- Another record close on Wall Street
- Inflation remains in focus
- Rolls Royce lifted by nuclear news
Markets latest... Mixed, flattish start to trading for European stock markets after a record again on Wall Street as the S&P 500 closed above 4,700 for the first time. Gains of about 0.1 per cent for the DAX and FTSE 100 keeping risk just in the green but the Stoxx 50 is flat. For US stocks it’s been a straight line up since the middle of October and whilst there is always this sense that ‘it must pull back soon’, that is sometimes when it’s finding the path of least resistance to the upside. Talking of which, Bitcoin has made a fresh all-time high and now could generate further upside now that resistance has been cleared. Infrastructure stocks performed well as the market reacted to the passing of the $1tn infrastructure spending bill.
Covid caution... Risks are starting to take shape around rising covid cases in mainland Europe and the possibility of new lockdowns – something to watch in the coming days as it could play out with weakness for European equities. German infection rate at the highest since the pandemic started. Meanwhile the inflation threat looms as large as ever – tomorrow’s CPI numbers for the US will be closely assessed. Today we get the PPI numbers which are going to show ongoing supply chain pressure and pass through of costs to consumers, with the consensus at +0.6 per cent for the headline number and +0.5 per cent for the core PPI. Recent PMI surveys point in one direction for prices and that’s up.
On the whole inflation/rate hike theory... Yesterday, Fed mouthpiece Richard Clarida said conditions for rate rise likely to be met by end of 2022. Markets currently pricing for one by middle of next year, so the Fed remains ‘behind the curve’. An alternative way to put this – as last week showed – is to say the market is ahead of itself.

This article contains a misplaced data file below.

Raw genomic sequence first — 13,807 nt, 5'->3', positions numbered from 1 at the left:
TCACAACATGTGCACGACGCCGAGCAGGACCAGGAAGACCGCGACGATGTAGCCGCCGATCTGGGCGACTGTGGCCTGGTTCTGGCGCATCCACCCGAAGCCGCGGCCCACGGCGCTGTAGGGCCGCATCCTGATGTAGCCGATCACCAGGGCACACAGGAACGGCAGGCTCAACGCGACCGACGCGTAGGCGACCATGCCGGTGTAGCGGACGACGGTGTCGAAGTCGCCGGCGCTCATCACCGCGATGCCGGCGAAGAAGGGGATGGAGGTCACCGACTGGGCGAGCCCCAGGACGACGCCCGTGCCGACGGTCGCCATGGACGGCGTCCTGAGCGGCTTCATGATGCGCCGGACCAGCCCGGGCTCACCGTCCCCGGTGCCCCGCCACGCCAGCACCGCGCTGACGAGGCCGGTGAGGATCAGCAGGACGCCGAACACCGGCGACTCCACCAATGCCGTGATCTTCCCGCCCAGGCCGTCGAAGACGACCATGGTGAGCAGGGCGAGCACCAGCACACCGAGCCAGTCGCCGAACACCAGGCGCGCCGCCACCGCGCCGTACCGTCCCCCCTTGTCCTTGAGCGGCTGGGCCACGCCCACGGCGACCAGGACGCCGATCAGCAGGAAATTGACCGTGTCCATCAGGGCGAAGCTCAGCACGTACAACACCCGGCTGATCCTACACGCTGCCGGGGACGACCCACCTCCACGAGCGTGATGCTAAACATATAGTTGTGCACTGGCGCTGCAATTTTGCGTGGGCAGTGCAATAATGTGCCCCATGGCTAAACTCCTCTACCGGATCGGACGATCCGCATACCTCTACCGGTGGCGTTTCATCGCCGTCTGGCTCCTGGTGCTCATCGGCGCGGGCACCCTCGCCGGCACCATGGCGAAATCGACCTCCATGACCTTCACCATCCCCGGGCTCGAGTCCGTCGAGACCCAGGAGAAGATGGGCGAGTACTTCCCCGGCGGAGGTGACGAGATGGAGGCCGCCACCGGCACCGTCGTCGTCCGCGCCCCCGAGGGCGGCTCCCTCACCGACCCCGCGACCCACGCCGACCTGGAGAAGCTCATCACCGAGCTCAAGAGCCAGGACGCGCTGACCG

Unspent stockpiles... He also pointed out there is about $2tn in unspent free money accumulated during the pandemic that is yet to wash through the economy. Does that make inflation likely to be more or less transitory...?
Yet more sticky signs... In August, Jay Powell noted that "if wage increases were to move materially and persistently above the levels of productivity gains and inflation, businesses would likely pass those increases on to customers, a process that could become the sort of ‘wage–price spiral’ seen at times in the past."
He went on... "Today we see little evidence of wage increases that might threaten excessive inflation."
Projecting ahead... Well, the latest NY Fed median projected year ahead household income growth jumped to 3.3 per cent in October from 3 per cent in September. That’s just as productivity in the US plunged 5 per cent in the third quarter to its lowest level in 40 years. Ok, so some of it is supply chain related, but the picture is not the one that the Fed has been describing. Meanwhile, median one-year ahead inflation expectations rose 0.4 per cent to 5.7 per cent in October, reaching a new high for the survey launched in 2013. Clarida noted that the Fed had not anticipated the depth and breadth of the global supply shock. I guessed that but the question is – are you going to try to contain inflation expectations or not?
Sterling... has found some near-term support and trying to now hold the 61.8/38.2 per cent levels where there is clear near-term resistance to the bounce – eyes on the speeches of Bailey and Broadbent today.
Gold... Real rates under pressure again with 10-year TIPS out to –1.11 per cent, testing the first area of resistance at the 38.2 per cent retracement around $1,827, with further resistance at $1,833, the July and September peaks. Breach to the upside here may call for $1,875. Persistently high inflation and a dovish/patient Fed is a good setup for the metal – the sharp fall real yields since last week’s meeting tells you that. Weaker dollar also a factor with DXY down under 94 again to test its 20-day SMA after once again failing to break out above 94.60 area last week, just as it failed in Sep and Oct.
Neil Wilson is the Chief Market Analyst at Markets.com